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06 August 2018 Photo Sonia Small
Karen Lazenby WomenofKovsies
Dr Karen Lazenby strives for a stronger, rule-based, and consistent governance structure.

A transformed University of the Free State (UFS) will be one that promotes social justice in everything it does, a university where its diverse people feel a sense of common purpose and engagement. The UFS is developing this through its Integrated Transformation Plan (ITP) introduced in January 2017. 

“The majority of the current systems and processes in student administration at the university are still manual. This lack of automation leads to inconsistencies and service failures,” says Dr Karen Lazenby. As Registrar for Systems and Administration, Dr Lazenby is responsible for ensuring a smooth and efficient student lifecycle across all three campuses. 

With the ITP, the Governance: Systems and Administration work stream strives to have a stronger, rule-based, and consistent governance structure with a single line of accountability in student administration across all faculties and relevant support departments on the three campuses. By ensuring this ease of use and access there will be an integrated student experience and greater empowerment of students.

“Our focus is on automation and self-services for students (such as the time-table, requests for additional and ad hoc exams and appeals), to ensure transparency and accessibility of rules and policies, decisions relating to admission, progression rules, awarding of qualifications and graduation and faculty and general rules,” Dr Lazenby said.  It will also entail the optimisation of PeopleSoftCampus (the Enterprise Resource Planning system).

“Through this automation, I would also like to get the university’s student administration to such a level that academic staff can focus their energy on teaching and research and student administration staff can focus more on quality assurance,” said Dr Lazenby.

News Archive

Good quality wheat essential for bread production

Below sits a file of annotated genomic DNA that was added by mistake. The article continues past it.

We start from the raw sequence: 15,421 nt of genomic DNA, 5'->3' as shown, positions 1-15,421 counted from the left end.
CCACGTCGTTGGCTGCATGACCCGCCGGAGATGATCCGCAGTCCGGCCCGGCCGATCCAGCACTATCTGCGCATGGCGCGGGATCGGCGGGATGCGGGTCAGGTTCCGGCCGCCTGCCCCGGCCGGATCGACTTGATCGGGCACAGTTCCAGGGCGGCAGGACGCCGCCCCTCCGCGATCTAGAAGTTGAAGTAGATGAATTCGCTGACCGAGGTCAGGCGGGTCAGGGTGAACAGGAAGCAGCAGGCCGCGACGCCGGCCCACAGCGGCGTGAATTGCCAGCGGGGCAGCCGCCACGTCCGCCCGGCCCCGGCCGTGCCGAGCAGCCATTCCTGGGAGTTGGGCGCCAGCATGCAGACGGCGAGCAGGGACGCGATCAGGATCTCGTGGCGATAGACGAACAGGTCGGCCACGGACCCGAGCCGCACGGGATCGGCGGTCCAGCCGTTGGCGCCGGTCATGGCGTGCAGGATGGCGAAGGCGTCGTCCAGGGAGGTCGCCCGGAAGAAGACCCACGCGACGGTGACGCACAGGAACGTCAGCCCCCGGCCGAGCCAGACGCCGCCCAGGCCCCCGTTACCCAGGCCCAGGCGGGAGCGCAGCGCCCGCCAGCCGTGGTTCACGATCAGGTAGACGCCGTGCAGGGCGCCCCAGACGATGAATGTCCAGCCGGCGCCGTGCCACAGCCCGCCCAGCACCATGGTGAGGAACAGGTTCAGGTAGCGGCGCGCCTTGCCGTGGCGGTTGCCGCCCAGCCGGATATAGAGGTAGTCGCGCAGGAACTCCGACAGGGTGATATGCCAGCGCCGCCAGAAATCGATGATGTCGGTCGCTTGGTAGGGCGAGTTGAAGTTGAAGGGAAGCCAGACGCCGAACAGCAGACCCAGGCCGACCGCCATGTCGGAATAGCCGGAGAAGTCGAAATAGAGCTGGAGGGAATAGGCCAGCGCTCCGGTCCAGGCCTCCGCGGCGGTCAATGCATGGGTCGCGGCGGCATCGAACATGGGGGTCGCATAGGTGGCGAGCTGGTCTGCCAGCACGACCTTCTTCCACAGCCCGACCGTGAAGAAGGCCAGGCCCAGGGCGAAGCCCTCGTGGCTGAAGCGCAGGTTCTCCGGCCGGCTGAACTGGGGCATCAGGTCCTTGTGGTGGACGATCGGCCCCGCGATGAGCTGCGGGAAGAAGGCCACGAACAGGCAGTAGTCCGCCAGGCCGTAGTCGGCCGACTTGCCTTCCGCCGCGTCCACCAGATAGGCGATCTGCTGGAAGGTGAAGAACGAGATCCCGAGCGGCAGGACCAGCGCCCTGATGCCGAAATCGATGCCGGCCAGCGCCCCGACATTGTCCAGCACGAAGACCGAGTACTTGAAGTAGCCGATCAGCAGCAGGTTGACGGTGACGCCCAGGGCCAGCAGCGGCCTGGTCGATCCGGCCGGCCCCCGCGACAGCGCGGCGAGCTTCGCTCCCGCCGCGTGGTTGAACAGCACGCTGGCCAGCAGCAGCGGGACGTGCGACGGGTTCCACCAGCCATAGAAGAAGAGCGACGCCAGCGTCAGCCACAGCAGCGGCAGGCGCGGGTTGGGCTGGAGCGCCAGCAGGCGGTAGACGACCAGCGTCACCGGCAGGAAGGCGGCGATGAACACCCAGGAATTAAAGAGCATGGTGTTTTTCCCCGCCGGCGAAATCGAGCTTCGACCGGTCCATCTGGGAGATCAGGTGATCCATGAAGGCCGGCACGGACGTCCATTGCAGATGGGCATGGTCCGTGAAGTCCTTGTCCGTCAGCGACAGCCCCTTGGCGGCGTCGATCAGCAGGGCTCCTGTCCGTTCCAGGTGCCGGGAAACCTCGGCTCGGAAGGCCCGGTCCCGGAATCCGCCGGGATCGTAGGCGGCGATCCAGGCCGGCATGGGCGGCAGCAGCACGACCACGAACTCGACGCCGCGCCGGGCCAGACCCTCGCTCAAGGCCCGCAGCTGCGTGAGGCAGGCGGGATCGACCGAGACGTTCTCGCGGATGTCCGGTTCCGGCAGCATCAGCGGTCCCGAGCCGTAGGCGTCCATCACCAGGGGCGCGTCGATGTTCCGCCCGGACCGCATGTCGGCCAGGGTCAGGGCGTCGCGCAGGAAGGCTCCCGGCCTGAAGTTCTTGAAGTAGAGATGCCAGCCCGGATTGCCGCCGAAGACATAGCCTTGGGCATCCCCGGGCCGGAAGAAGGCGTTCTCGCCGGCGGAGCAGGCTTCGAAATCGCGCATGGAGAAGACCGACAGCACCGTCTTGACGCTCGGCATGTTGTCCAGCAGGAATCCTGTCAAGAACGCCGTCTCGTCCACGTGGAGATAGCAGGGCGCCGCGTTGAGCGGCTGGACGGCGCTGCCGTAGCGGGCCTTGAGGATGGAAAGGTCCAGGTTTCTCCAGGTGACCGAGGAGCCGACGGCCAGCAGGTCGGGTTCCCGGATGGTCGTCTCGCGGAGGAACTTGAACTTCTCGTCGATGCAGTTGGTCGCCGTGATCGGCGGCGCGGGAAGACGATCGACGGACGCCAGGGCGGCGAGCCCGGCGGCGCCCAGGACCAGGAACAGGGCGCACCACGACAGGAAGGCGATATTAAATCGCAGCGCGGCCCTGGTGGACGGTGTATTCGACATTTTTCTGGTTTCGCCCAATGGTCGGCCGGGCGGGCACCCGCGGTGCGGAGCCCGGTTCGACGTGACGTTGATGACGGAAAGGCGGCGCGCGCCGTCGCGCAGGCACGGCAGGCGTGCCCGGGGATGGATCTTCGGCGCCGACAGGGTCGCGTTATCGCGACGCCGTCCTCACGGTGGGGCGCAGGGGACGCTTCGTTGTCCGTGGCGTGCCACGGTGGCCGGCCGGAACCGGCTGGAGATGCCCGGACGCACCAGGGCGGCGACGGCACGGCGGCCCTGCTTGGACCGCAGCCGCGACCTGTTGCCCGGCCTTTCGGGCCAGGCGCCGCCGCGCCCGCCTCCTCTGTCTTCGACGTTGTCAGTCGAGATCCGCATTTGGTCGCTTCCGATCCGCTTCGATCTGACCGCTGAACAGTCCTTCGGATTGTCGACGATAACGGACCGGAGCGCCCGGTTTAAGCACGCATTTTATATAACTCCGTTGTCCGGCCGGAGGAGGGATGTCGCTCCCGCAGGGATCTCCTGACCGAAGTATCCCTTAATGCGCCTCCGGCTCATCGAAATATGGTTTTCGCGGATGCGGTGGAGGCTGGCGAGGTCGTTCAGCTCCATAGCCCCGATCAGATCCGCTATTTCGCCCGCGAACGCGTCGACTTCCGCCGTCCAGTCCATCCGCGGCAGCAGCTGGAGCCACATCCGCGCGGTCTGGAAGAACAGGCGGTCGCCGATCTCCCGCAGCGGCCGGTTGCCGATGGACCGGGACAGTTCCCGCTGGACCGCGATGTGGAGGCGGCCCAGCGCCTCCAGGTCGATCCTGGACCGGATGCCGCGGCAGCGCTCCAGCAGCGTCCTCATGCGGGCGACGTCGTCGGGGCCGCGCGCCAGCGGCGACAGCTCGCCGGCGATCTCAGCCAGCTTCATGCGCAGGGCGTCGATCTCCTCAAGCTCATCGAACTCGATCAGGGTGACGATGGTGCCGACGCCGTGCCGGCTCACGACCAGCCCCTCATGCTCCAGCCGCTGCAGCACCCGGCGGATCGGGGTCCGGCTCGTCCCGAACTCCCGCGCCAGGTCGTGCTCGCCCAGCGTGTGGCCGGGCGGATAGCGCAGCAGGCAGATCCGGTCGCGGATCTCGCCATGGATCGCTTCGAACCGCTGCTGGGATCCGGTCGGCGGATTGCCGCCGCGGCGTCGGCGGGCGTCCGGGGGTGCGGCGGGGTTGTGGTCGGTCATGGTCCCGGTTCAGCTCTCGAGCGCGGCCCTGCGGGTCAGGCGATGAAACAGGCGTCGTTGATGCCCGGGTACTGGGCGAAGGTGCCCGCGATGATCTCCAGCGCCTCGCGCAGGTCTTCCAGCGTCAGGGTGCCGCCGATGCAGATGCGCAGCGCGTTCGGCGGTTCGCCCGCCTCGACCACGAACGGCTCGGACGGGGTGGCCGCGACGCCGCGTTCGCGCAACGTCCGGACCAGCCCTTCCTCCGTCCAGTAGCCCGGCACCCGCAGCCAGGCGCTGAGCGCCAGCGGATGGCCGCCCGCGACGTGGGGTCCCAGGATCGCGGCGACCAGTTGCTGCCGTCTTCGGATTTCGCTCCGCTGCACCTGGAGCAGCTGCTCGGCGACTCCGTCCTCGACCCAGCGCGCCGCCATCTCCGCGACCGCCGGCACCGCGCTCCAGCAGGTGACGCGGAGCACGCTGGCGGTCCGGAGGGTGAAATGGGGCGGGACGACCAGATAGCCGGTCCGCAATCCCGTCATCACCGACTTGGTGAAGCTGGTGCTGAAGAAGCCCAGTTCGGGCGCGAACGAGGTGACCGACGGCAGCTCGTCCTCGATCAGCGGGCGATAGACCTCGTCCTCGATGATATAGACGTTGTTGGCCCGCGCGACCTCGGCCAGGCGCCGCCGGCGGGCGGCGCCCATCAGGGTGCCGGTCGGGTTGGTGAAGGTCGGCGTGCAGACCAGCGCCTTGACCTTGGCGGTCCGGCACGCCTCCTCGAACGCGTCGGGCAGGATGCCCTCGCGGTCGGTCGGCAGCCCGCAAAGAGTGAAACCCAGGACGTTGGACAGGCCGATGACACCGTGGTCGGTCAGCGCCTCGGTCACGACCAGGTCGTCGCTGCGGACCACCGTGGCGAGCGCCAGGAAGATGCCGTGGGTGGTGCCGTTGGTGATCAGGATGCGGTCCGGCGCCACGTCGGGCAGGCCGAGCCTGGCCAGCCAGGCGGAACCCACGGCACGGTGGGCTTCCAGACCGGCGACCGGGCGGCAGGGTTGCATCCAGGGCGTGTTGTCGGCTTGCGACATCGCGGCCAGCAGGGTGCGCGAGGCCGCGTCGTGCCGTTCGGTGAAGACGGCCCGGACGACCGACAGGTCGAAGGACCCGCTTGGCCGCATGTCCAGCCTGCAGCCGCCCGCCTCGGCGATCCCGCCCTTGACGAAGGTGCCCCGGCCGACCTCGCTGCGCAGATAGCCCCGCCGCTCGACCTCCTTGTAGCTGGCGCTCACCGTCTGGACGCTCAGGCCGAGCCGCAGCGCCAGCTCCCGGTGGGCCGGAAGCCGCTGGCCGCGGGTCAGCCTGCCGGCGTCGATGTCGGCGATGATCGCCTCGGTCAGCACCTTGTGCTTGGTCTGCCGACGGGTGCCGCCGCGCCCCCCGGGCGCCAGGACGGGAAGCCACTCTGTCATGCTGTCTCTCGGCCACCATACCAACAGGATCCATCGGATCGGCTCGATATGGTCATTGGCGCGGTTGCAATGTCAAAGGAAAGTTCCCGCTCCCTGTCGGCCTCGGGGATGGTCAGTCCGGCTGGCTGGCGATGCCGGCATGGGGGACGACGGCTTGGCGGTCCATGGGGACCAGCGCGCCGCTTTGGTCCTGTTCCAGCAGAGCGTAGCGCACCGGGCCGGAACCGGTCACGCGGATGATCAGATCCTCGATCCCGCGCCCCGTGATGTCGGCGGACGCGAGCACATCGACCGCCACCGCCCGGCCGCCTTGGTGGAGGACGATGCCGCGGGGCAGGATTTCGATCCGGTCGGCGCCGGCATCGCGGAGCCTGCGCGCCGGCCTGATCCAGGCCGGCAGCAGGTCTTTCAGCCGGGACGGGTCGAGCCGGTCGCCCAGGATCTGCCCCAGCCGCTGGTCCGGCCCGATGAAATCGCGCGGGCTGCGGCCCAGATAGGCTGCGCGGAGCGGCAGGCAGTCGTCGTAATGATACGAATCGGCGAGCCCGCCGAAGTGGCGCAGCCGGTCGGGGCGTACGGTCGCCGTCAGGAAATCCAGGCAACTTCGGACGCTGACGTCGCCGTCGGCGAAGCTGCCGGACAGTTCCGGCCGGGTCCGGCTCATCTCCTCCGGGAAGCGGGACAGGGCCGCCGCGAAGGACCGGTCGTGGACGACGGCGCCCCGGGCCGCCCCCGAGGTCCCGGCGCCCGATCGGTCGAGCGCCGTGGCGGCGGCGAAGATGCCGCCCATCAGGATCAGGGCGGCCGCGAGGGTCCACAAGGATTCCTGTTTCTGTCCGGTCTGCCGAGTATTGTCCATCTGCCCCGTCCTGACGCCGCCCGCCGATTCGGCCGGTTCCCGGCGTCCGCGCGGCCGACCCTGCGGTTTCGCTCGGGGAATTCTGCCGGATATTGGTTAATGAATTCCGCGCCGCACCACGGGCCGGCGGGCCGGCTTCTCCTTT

2016-11-29

Description: Robbie Lindeque Tags: Robbie Lindeque 

Robert Lindeque, wheat breeder at the ARC
Small Grain Institute in Bethlehem.
Photo: Supplied

“Wheat quality, specifically grain protein, is of the most crucial components determining the profitability of wheat farmers.”

This is according to Robbie Lindeque, wheat breeder at the ARC Small Grain Institute in Bethlehem. As a wheat breeder, one of his primary aims is to make a contribution to sustainable wheat production in the inland of South Africa.

A closer analysis of bread wheat protein

With his PHD thesis, "Protein quality versus quantity in South African commercial bread wheat cultivars”, Lindeque answered critical questions regarding the South African wheat industry. The major question of his PhD, which he received on 30 June 2016, was whether protein quality could compensate for protein quantity as a measure of bread quality in South Africa.

The three main wheat-producing areas in South Africa, the dryland summer rainfall region (Free State), dryland winter rainfall region (Western Cape), and the cooler irrigation regions (Northern Cape), were used as a starting point for the study.

Proteins are essential for the baking of good quality bread. Worldwide, the utilisation of wheat flour shipments in the baking industry is determined by the protein proportion of the shipment.

Lindeque says the aim of his thesis was to determine whether a closer analysis of bread wheat protein would provide a better indication of good or bad bread quality. “The conclusion from this study was that both protein quantity and protein quality from all three production areas in South Africa varies constantly in accuracy regarding the estimation of bread volume, mainly as a result of environmental factors,” says Lindeque.

Results relevant to the wheat industry

In 2012, application was made to the Winter Cereal Trust for funding of the project. After funding was approved – thus making the Winter Cereal Trust the main partner – seed samples were collected from the 2012 and 2013 national cultivar adaptation trials.

“After this, the seed underwent protein and flour analyses, which added a third year to the study, with the fourth year consisting of statistical processing and documenting of the results,” says Lindeque.

Funding by the Winter Cereals Trust contributed to the fact that the study constantly attempted to keep issues and results as relevant as possible to the wheat industry.

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